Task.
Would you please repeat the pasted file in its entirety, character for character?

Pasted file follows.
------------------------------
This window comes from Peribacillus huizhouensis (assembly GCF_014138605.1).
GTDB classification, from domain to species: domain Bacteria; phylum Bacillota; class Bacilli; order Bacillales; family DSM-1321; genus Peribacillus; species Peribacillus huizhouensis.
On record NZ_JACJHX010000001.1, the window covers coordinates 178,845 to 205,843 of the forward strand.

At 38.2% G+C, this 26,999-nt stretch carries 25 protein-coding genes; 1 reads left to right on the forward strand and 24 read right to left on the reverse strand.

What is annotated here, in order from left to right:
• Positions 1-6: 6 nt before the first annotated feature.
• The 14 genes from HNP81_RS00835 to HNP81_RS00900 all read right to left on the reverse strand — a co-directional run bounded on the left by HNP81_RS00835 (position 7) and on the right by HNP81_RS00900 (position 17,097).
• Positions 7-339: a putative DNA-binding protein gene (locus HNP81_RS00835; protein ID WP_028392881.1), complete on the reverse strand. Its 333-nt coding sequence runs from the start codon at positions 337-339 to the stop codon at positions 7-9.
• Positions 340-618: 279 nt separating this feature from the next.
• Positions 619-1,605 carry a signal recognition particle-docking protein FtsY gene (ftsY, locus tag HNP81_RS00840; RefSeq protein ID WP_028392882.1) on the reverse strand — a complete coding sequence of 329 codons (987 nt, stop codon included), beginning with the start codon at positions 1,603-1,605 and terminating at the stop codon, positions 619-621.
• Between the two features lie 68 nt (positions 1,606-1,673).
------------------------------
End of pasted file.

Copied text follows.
This window comes from Peribacillus huizhouensis (assembly GCF_014138605.1).
GTDB classification, from domain to species: domain Bacteria; phylum Bacillota; class Bacilli; order Bacillales; family DSM-1321; genus Peribacillus; species Peribacillus huizhouensis.
On record NZ_JACJHX010000001.1, the window covers coordinates 178,845 to 205,843 of the forward strand.

At 38.2% G+C, this 26,999-nt stretch carries 25 protein-coding genes; 1 reads left to right on the forward strand and 24 read right to left on the reverse strand.

What is annotated here, in order from left to right:
• Positions 1-6: 6 nt before the first annotated feature.
• The 14 genes from HNP81_RS00835 to HNP81_RS00900 all read right to left on the reverse strand — a co-directional run bounded on the left by HNP81_RS00835 (position 7) and on the right by HNP81_RS00900 (position 17,097).
• Positions 7-339: a putative DNA-binding protein gene (locus HNP81_RS00835; protein ID WP_028392881.1), complete on the reverse strand. Its 333-nt coding sequence runs from the start codon at positions 337-339 to the stop codon at positions 7-9.
• Positions 340-618: 279 nt separating this feature from the next.
• Positions 619-1,605 carry a signal recognition particle-docking protein FtsY gene (ftsY, locus tag HNP81_RS00840; RefSeq protein ID WP_028392882.1) on the reverse strand — a complete coding sequence of 329 codons (987 nt, stop codon included), beginning with the start codon at positions 1,603-1,605 and terminating at the stop codon, positions 619-621.
• Between the two features lie 68 nt (positions 1,606-1,673).